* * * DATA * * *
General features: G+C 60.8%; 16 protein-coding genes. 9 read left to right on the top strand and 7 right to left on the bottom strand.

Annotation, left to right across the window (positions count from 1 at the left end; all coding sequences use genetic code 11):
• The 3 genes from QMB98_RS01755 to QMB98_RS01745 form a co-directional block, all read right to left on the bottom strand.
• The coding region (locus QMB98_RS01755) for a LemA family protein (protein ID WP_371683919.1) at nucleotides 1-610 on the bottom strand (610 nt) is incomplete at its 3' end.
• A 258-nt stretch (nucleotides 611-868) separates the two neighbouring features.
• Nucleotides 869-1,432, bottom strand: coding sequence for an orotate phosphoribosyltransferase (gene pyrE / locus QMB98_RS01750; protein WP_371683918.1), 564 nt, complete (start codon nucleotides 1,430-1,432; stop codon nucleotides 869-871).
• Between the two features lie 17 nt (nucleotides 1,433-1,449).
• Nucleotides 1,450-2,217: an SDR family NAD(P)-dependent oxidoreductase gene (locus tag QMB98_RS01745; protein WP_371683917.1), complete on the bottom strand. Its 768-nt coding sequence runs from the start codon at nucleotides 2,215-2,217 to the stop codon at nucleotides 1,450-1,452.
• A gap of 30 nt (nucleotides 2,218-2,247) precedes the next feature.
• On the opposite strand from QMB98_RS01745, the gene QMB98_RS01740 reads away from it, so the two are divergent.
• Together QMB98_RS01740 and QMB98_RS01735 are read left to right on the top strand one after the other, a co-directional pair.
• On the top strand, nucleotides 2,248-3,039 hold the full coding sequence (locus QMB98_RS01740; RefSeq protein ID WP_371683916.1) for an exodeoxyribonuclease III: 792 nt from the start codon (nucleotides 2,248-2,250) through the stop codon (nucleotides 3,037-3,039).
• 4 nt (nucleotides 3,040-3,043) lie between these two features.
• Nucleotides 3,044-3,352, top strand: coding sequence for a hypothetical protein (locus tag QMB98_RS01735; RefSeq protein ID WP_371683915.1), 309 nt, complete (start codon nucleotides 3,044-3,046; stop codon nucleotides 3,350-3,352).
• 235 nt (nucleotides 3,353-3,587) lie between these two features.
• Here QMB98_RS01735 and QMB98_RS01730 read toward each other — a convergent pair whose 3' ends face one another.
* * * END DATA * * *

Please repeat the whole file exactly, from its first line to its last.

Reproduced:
General features: G+C 60.8%; 16 protein-coding genes. 9 read left to right on the top strand and 7 right to left on the bottom strand.

Annotation, left to right across the window (positions count from 1 at the left end; all coding sequences use genetic code 11):
• The 3 genes from QMB98_RS01755 to QMB98_RS01745 form a co-directional block, all read right to left on the bottom strand.
• The coding region (locus QMB98_RS01755) for a LemA family protein (protein ID WP_371683919.1) at nucleotides 1-610 on the bottom strand (610 nt) is incomplete at its 3' end.
• A 258-nt stretch (nucleotides 611-868) separates the two neighbouring features.
• Nucleotides 869-1,432, bottom strand: coding sequence for an orotate phosphoribosyltransferase (gene pyrE / locus QMB98_RS01750; protein WP_371683918.1), 564 nt, complete (start codon nucleotides 1,430-1,432; stop codon nucleotides 869-871).
• Between the two features lie 17 nt (nucleotides 1,433-1,449).
• Nucleotides 1,450-2,217: an SDR family NAD(P)-dependent oxidoreductase gene (locus tag QMB98_RS01745; protein WP_371683917.1), complete on the bottom strand. Its 768-nt coding sequence runs from the start codon at nucleotides 2,215-2,217 to the stop codon at nucleotides 1,450-1,452.
• A gap of 30 nt (nucleotides 2,218-2,247) precedes the next feature.
• On the opposite strand from QMB98_RS01745, the gene QMB98_RS01740 reads away from it, so the two are divergent.
• Together QMB98_RS01740 and QMB98_RS01735 are read left to right on the top strand one after the other, a co-directional pair.
• On the top strand, nucleotides 2,248-3,039 hold the full coding sequence (locus QMB98_RS01740; RefSeq protein ID WP_371683916.1) for an exodeoxyribonuclease III: 792 nt from the start codon (nucleotides 2,248-2,250) through the stop codon (nucleotides 3,037-3,039).
• 4 nt (nucleotides 3,040-3,043) lie between these two features.
• Nucleotides 3,044-3,352, top strand: coding sequence for a hypothetical protein (locus tag QMB98_RS01735; RefSeq protein ID WP_371683915.1), 309 nt, complete (start codon nucleotides 3,044-3,046; stop codon nucleotides 3,350-3,352).
• 235 nt (nucleotides 3,353-3,587) lie between these two features.
• Here QMB98_RS01735 and QMB98_RS01730 read toward each other — a convergent pair whose 3' ends face one another.